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PopeWatch: Wittenberg Candidate Pope?

 

VATICAN-POPE-AUDIENCE

 

 

Sandro Magister at his blog Chiesa has a fascinating look at the relationship of Pope Francis with the evangelicals who have made such devastating inroads among the Catholic populations in South America:

ROME, November 19, 2014 – With the mastery for which it is known all over the world, the Washington-based Pew Research Center has conducted a survey on a massive scale that gives substance to a fact that was already known in general terms, the startling decline of Catholic membership in the Latin American subcontinent:

> Religion in Latin America. Widespread Change in a Historically Catholic Region

In the geographical area that is used today to indicate the new center of mass of the worldwide Catholic Church, midway through the last century almost the entirety of the population, 94 percent, was made up of Catholics. And still in 1970 Catholics were in the overwhelming majority, at 92 percent.

But then came the collapse. Today the proportion of Catholics is 23 points lower, at 69 percent of the population. The negative record belongs to Honduras, where Catholics have dropped to under half, from 94 to 46 percent. To get an idea of how sharp the decline has been, it should be enough to think that it has taken place entirely within the time span of the episcopal ministry of Cardinal Óscar Andrés Rodríguez Maradiaga, archbishop of Tegucigalpa and coordinator of the eight cardinals called by Pope Francis to assist him in the governance of the universal Church.

The collapse in the number of Catholics has been accompanied everywhere by the exuberant growth of “evangelical” and Pentecostal Christians, of Protestant descent. This was known too, but the Pew Research Center has highlighted that those who are passing from one membership to another are not usually the most lukewarm in their faith, but the most fervent.

The converts to the “evangelical” communities turn out, in fact, to be much more dynamic in propagating the Christian faith. And there is also a difference in helping the poor. While the Catholics assist them and that’s it, the “evangelicals” are not only more active in works of charity, but also do not miss the opportunity to preach the Christian faith to the poor.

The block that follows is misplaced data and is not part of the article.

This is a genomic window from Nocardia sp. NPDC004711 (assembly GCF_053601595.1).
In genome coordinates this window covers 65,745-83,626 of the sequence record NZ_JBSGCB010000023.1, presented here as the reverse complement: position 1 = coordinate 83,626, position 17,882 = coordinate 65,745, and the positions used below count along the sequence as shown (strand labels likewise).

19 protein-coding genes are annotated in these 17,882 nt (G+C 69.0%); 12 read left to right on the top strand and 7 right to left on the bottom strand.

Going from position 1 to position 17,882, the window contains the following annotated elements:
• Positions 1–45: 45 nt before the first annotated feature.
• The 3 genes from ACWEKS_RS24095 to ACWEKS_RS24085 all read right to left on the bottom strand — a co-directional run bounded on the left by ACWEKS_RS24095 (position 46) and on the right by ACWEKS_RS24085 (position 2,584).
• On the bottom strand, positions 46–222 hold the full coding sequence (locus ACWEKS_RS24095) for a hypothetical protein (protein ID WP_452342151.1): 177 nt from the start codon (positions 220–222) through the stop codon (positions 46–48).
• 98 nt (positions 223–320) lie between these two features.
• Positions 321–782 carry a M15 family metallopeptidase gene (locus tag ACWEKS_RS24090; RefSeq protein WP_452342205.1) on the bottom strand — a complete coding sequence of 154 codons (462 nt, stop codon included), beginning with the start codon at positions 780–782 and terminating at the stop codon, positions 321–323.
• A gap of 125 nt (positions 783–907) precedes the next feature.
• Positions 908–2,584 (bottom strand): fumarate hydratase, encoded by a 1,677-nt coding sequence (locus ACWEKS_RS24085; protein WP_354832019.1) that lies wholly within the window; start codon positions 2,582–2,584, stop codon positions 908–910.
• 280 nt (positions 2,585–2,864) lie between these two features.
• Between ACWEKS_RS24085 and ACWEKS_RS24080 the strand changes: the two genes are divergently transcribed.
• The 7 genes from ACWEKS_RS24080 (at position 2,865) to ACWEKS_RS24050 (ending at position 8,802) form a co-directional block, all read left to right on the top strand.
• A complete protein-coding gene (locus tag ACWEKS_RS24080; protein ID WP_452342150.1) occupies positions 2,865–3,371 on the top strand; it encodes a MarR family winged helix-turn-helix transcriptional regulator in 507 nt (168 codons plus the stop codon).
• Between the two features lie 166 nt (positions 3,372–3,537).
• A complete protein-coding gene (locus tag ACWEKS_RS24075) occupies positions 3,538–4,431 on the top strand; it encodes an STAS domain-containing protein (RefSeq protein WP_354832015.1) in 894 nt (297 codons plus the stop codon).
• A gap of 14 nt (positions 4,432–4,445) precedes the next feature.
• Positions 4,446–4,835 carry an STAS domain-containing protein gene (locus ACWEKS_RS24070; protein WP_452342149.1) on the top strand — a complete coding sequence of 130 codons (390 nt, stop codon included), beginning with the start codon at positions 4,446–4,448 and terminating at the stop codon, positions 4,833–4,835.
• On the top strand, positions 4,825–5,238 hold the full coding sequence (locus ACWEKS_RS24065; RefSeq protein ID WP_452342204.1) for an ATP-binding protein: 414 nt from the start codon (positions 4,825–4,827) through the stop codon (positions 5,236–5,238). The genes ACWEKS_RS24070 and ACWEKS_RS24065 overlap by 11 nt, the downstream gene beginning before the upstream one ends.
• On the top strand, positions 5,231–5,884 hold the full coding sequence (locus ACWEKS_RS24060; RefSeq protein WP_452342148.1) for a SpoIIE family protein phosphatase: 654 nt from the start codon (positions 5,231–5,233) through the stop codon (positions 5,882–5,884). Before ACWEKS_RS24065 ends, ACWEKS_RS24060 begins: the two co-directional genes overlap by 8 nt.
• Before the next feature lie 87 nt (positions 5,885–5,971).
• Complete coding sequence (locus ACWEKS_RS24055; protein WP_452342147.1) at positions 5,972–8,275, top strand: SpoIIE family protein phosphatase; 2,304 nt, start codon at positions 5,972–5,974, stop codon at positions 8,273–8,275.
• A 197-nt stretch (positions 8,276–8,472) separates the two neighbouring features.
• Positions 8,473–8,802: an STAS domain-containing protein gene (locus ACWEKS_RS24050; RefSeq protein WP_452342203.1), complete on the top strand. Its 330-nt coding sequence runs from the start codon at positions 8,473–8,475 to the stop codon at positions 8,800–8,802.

There is also a great discrepancy in religious practice. In Argentina, for example, the “evangelicals” who put great emphasis on religion in their lives, pray every day and go to church every week are 41 percent, while the Catholics are just 9 percent and take last place in the rankings together with Chile and secularized Uruguay.

The survey of the Pew Research Center also demonstrates that converts from Catholicism to the “evangelical” communities are not drawn by greater leniency on the matters of abortion or homosexuality.

The reality is the opposite. Those most resolute in opposing abortion and marriage between persons of the same-sex are found among the neo-Protestants, not among the Catholics.

In Argentina, for example, more than half of Catholics, 53 percent, say they are in favor of homosexual “marriage,” which is already legal in that country. While among the neo-Protestants those in favor are 32 percent.

The survey of the Pew Research Center is a must-read, rich as it is in data on this epochal phenomenon.

And it is therefore understandable that a pastor like Jorge Mario Bergoglio – who as an Argentine has experienced in person the collapse of Catholic membership in his country and on the continent – should wish to act accordingly.